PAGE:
i know you have to compensate for bodies and atmosphere & whatnot... but i'd rather have a really well positioned and setup system which you don't need to totally thrash... if it's well set up, in my experience, you simply don't need as high a level of sound. and once you get to a certain point i think the light/shade, the distinction, the texture and the delicacy suffers!
 

trancetheory

♥♪♫
of course, you shouldnt push a sound system to far, but thatz not wot I ment, but anywayz, I think we agree lol

Cheerz for the info Plank, gonna b pikin ur brainz a bit in the futre I finx :dancey:
 

photonic ballast

Junior Members
Nanook said:
Now, taking it further, <IF serious be wanna ya>, you can run 2 stacks in Mono so as to take advantage of ya +3db rule, but apply <USING a processor posh>, inverted phase. What this does is apply 50% of your sound to the opposite stack...but out of phase. Creating a stereo image and the illusion of depth and distance to your sound.

:iconfused

Man! your stereo image is because you are delaying and you are cancelling certain frequencies and amplifying others.
When you have two waves that are not in phase you have a nice "comb filter"

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</TD></TR></TBODY></TABLE>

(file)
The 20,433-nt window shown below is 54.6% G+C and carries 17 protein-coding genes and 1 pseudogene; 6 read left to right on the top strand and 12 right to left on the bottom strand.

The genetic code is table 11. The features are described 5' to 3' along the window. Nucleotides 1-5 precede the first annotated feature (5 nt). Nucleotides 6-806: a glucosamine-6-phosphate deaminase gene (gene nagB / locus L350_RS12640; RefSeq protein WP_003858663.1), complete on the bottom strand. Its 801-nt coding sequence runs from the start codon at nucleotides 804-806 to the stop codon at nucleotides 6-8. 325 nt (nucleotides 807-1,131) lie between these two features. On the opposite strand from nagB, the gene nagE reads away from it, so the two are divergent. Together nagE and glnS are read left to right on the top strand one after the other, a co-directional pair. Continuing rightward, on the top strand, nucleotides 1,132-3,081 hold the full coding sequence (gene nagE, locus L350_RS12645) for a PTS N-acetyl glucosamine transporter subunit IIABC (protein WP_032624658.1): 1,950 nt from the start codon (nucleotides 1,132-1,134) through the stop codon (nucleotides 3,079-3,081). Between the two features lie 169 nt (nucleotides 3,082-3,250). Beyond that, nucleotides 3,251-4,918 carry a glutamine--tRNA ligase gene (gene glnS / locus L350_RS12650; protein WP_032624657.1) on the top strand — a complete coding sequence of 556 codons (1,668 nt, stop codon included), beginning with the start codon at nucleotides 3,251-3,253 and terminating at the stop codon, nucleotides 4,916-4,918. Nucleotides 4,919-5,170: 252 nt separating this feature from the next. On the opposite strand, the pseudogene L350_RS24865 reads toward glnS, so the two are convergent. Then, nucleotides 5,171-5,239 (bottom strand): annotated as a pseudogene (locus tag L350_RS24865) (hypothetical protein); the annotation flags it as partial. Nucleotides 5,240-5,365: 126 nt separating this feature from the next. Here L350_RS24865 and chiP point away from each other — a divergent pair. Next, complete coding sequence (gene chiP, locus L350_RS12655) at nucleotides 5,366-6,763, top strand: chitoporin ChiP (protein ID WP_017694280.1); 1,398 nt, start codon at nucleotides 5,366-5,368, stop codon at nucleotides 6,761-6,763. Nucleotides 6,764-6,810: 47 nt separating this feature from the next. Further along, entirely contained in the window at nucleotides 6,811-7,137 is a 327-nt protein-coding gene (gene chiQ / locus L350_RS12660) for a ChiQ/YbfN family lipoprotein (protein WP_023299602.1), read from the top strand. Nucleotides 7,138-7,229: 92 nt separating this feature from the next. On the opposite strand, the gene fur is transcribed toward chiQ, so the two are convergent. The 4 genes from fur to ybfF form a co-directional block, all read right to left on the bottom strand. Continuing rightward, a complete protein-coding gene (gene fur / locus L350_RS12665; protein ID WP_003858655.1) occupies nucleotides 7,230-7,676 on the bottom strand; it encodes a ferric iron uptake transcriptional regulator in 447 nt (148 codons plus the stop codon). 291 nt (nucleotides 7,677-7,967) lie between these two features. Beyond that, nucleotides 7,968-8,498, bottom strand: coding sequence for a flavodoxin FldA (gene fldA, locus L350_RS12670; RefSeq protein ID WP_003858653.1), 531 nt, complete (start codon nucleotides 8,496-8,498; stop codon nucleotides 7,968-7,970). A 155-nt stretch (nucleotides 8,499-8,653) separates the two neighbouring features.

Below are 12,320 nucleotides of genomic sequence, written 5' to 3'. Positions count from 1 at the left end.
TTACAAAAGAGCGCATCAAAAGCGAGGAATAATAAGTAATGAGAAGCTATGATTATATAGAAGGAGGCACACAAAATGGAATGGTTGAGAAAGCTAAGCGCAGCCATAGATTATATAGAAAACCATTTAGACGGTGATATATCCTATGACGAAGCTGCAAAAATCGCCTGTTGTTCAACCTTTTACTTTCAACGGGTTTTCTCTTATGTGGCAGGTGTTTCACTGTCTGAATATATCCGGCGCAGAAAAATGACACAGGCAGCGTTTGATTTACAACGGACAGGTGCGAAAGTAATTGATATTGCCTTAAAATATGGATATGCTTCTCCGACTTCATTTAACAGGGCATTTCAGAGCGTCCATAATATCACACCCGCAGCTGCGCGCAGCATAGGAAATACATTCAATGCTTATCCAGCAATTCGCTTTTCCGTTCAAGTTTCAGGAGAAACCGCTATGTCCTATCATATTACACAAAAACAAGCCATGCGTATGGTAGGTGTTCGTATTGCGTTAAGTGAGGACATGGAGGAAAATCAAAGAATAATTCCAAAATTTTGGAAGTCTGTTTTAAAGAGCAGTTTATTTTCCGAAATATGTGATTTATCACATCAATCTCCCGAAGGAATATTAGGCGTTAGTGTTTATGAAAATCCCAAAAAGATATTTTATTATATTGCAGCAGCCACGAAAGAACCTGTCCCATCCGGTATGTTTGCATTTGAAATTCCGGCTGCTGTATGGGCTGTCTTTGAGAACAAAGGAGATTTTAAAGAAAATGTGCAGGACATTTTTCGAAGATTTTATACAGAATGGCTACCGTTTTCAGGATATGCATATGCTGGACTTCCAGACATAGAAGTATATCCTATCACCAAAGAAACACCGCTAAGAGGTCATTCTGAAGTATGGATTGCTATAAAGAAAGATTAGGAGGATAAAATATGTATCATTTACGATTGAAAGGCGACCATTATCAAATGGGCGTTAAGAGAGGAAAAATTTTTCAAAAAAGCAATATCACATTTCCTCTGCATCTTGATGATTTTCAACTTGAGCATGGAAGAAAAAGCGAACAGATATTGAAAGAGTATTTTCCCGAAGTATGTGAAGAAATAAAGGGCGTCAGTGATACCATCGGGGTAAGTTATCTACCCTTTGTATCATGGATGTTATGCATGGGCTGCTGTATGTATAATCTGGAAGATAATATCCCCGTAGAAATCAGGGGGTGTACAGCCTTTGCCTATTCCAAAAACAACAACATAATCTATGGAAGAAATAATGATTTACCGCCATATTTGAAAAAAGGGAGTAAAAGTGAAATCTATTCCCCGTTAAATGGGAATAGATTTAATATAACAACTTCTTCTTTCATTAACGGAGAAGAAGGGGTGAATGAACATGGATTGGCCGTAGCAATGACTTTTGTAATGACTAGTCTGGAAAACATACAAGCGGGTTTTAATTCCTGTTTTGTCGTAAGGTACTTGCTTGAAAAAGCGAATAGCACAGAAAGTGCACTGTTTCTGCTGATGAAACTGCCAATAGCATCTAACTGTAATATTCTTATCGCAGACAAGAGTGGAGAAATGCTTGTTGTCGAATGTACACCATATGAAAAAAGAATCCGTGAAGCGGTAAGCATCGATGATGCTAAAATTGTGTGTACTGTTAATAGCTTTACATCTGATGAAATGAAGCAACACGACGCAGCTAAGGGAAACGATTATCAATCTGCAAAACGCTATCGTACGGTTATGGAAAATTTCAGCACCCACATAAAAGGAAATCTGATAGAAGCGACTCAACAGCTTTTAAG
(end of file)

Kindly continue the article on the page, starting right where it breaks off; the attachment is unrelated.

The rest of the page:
When you delay one stereo channel you have a nice stereo effect, cause our ear locates the sound through time differences (not level differences) see "psychoacustic" soooo the sound cames through the left...or through the right. You can do this with a track when you produce music. (How many of you use the panning for put the sound to the left or to the right?) if you want... try with delays of 1 mseg, and feel the differences.

But, more delay means more comb filter, so like always there is a line of compromise.

If you do it with the speakers, all the spectrum goes to Groenland, and you lose what the artist wants to transmit.

Hope this help.
 

Nanook

In the kitchen, studio or gym.
I guess people here have got very fixed ideas about how to run things.
What would i know being a lowly full time sound engineer and all.